mushroom crostini

April 25, 2011

There is no end to the variety of crostini one could conjure up. One could get quite fancy but should never forget the humble origins of this elemental food. I’ve read that this was a quintessential Tuscan peasant food. Peasants knew what it meant not to have food but one thing they did have was flour so they made a very simple bread of flour and water. The other thing they had was very heavy, unfiltered olive oil. In the beginning they would simply brush bread with olive oil and salt and toast it (fettunta). Then the peasants started to add garlic and, once in awhile, some tomatoes (bruschetta), or mushrooms (crostini) and the experimentation went on from there.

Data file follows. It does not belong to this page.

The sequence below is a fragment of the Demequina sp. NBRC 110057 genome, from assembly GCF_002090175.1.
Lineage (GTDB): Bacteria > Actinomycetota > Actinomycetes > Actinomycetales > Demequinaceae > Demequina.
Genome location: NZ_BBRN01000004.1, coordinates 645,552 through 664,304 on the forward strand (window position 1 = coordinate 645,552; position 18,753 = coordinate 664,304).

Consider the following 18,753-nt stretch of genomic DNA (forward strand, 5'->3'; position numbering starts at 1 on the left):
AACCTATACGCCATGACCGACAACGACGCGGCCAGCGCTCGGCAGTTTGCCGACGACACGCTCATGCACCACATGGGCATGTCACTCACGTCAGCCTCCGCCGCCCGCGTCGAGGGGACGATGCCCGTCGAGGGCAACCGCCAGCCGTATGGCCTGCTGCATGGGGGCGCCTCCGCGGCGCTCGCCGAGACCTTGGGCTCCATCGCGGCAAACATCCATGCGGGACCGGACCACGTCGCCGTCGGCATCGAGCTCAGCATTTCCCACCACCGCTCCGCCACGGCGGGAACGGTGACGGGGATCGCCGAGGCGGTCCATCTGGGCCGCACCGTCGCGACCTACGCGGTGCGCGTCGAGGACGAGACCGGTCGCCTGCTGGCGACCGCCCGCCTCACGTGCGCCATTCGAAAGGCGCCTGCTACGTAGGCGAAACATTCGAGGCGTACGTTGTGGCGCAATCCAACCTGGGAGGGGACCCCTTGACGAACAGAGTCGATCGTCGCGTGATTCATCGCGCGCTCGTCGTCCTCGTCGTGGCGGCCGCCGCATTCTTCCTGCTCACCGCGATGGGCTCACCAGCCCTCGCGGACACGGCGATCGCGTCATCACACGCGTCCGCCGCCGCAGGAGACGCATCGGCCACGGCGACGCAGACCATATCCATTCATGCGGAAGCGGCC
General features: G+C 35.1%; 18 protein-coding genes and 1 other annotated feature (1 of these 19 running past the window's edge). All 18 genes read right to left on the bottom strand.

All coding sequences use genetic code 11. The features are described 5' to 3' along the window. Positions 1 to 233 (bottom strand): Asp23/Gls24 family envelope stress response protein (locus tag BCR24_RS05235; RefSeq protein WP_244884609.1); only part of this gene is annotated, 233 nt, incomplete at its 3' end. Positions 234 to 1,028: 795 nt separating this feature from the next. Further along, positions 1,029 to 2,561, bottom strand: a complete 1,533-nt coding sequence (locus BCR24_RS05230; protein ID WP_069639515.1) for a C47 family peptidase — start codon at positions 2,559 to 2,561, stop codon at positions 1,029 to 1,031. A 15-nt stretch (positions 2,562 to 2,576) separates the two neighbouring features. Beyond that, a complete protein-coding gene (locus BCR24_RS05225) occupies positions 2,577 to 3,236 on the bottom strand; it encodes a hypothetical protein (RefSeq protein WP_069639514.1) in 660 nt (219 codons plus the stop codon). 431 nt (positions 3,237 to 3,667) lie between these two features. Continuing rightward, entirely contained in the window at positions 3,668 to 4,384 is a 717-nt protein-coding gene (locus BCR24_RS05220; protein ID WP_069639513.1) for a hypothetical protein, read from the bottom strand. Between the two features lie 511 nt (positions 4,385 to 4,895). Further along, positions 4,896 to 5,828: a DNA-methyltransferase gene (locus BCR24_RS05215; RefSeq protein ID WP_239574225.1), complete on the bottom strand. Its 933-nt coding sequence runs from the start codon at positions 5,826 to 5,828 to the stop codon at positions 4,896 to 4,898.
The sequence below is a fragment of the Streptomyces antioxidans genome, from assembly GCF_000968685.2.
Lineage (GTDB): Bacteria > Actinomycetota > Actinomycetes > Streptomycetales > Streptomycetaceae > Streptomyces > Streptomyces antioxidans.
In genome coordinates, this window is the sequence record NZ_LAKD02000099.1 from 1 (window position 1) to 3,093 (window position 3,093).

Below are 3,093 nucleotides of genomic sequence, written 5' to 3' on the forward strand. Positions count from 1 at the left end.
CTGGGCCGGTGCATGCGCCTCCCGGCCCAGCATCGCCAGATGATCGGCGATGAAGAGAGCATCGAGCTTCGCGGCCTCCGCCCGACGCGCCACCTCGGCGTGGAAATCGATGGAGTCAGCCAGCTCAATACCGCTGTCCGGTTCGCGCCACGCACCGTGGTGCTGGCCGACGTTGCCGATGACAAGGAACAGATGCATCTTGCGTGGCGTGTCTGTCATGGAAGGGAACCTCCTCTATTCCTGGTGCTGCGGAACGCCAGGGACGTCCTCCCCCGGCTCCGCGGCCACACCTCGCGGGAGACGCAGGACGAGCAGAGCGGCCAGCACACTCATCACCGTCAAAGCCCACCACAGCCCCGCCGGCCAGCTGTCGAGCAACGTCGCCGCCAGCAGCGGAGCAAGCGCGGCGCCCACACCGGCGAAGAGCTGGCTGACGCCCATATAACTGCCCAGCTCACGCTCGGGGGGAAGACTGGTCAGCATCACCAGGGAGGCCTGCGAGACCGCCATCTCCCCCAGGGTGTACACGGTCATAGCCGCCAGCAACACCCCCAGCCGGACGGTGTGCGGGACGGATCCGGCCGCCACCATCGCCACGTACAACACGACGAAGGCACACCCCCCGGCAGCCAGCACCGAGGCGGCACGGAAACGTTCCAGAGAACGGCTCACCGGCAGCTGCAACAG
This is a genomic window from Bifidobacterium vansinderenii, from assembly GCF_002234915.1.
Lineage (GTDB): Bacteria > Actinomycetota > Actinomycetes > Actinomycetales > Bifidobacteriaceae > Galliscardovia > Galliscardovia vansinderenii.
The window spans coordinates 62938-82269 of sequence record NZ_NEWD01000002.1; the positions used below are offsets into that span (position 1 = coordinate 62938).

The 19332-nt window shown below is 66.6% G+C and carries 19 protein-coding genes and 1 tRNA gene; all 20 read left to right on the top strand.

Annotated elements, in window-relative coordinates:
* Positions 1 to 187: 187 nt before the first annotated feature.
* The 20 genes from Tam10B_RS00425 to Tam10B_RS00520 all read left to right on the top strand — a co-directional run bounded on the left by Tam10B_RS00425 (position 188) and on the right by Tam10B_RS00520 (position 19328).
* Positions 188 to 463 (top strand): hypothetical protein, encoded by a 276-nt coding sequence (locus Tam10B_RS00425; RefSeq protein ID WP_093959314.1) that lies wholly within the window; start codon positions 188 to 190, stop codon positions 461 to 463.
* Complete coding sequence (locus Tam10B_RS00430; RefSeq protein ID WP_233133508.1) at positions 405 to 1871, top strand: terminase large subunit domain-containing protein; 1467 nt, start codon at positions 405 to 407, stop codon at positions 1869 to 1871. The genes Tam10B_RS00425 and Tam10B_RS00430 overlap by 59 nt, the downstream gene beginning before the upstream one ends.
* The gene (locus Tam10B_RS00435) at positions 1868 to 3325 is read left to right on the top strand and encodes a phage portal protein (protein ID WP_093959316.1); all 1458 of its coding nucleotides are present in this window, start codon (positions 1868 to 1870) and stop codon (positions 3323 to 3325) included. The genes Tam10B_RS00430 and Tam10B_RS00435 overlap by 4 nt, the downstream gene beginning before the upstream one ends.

1 baguette sliced

6 cloves of garlic

1 pound mushrooms, mixed varieties, sliced

olive oil

1/2 cup white wine

5 thyme sprigs

sea salt and pepper

Place sliced baguette on a cookie sheet and toast in the oven until brown and crisp. Meanwhile, heat olive oil in a heavy saucepan. When hot, add sliced mushrooms and cook until they begin to sweat. Add white wine and sprigs of thyme and cook until wine is reduced to a thick syrup. Add sea salt and pepper to taste. Set aside. When baguette is toasted, rub each slice back and forth a few times with a garlic clove to coat in garlic (one clove will do for about 5 – 6 slices). Once each slice has been adequately “garlic-ed” top with mushroom mixture, sprinkle with a dash more sea salt, and serve immediately.

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